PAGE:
API Development

Freedom of Choice: Alternative Editors for Building Titanium Apps

What is your IDE of choice?

Developers love their IDEs!

An IDE will often have a large and faithful following who will spend a good deal of time trying to convince other developers of the benefits of their IDE and the faults of the other IDEs. This is one reason that it’s great that you can build Titanium mobile apps with any IDE! As we have said in previous posts, any tool that is capable of editing text will work!

Now, depending on your level of comfort with Titanium and your IDE, you may be convinced to try a couple of the alternative IDEs out there that have some extensions for Titanium to make your life even easier.

GitHub Atom

Atom is a free source editor created by the GitHub team and released in 2015. It’s based on Electron and was created to be a “hackable text editor”. While creating Titanium apps with Atom does not require a special plugin, Axway created an Atom plugin that makes things even easier. The Titanium Atom plugin adds snippets, commands, deployment, and more.

Here’s what you need to get started: Appcelerator development tools and UI package for the Atom text editor in GitHubAtom

Microsoft Visual Studio Code

For many years, my Titanium IDE of choice was Appcelerator Studio before I moved to using Atom and the CLI. Studio comes with a load of features including integrated debugging and tools to help design the layout of your Titanium apps, but I switched to Atom to get a faster and more extendable development experience using the CLI.

All that changed in 2016, when Microsoft released Visual Studio Code – a free, lightweight, extensible source code editor also based on Electron. Although it shares the same “Visual Studio” name as Visual Studio Professional, the differences between full VS and VS Code were very evident. VS Code was designed for Node.js and quick to load and very responsive (even with multiple instances running).

In 2018, Axway released a VS Code plugin for Titanium that added all kinds of benefits to Titanium developers including commands for building, deploying, syntax auto-complete, and more! There have been more recent releases of the plugin since then that continue to add more features and stability.

Here’s what you need to get started: Titanium Extension for Visual Studio Code in the Visual Studio Marketplace

VS Code

Once installed, you’ll benefit from the following features:

Build tools

These are available in the command palette and help you quickly build for iOS, Android to simulator or device or AppStores.


On initial launch, autocomplete suggestions are generated for the active Titanium SDK in your project and the Alloy version in your active CLI.

Autocompletion helps speed up development by providing quick references to Titanium APIs and Alloy markup as well as references to modules, widgets and assets within your project. Autocomplete suggestions can be regenerated by running the Generate autocomplete suggestions command from the command palette.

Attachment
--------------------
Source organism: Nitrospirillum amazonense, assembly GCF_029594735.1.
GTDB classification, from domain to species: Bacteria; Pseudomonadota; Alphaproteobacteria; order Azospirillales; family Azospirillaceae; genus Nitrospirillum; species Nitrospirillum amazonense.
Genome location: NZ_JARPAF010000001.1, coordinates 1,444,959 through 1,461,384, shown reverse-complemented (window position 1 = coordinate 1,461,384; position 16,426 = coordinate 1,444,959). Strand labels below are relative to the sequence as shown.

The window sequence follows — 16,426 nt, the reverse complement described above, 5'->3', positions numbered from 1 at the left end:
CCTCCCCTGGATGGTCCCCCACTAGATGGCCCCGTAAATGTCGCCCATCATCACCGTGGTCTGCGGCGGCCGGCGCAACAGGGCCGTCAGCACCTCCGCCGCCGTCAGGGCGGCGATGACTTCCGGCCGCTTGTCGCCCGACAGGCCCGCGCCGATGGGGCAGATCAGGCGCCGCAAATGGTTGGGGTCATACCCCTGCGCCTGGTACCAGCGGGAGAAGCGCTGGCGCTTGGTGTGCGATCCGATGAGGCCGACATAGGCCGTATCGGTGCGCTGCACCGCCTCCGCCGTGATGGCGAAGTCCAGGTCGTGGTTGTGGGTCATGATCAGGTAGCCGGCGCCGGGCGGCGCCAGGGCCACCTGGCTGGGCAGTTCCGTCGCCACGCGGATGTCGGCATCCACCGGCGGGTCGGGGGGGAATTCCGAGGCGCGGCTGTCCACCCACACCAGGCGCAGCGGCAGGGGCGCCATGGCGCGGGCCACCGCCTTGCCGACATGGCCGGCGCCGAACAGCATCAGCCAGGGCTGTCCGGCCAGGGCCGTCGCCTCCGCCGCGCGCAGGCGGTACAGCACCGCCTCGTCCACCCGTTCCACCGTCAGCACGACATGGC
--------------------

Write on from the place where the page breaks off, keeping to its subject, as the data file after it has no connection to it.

Titanium APIs and Alloy markup suggestions are provided in Titanium JavaScript and Alloy XML and TSS files. This includes classes, properties, methods and events.


Project references

Suggestions for other controllers, modules and widgets are presented when referencing through a Titanium function or Alloy markup.

Class and ID references

Suggestions for classes and IDs declared or defined in related Alloy XML and TSS files are presented.


Image suggestions are presented where appropriate.

Open related files

Opening related Alloy files is supported (see above commands list). This can also be done by right-clicking in an active editor.

  • From View, open related Style and/or Controller
  • From Style, open related View and/or Controller
  • From Controller, open related View and/or Style


Jump-to-definition support is provided for quickly accessing the definition or usage of Alloy markup and to easily generate new definitions. Images can be previewed inline.


From Views, click through to style definitions for tags, classes and IDs, in related or global TSS. Click through to event definitions in the related controller. Definitions can also be presented inline.

A prompt is displayed to generate undefined styles or functions.


Click on localized string references to jump to their definition. The option to generate undefined strings is provided.


Click on an image path to open a preview. For iOS, where multiple scaled images exist with the same name the first is opened (e.g. @2x).


Code snippets for common Alloy and Titanium APIs are provided for use in Alloy controllers and modules. A description of the snippet and link to documentation are provided where appropriate. Type the prefix and the autocomplete overlay will be displayed with matching snippets.

We’re working on this extension all the time, adding new features and capabilities – and the latest update being worked on will add debugging!

The extension is open source, so you can access the code, fork and submit your own pull requests for changes. You can find the repo at Appcelerator development tools and UI package for Visual Studio Code on GitHub.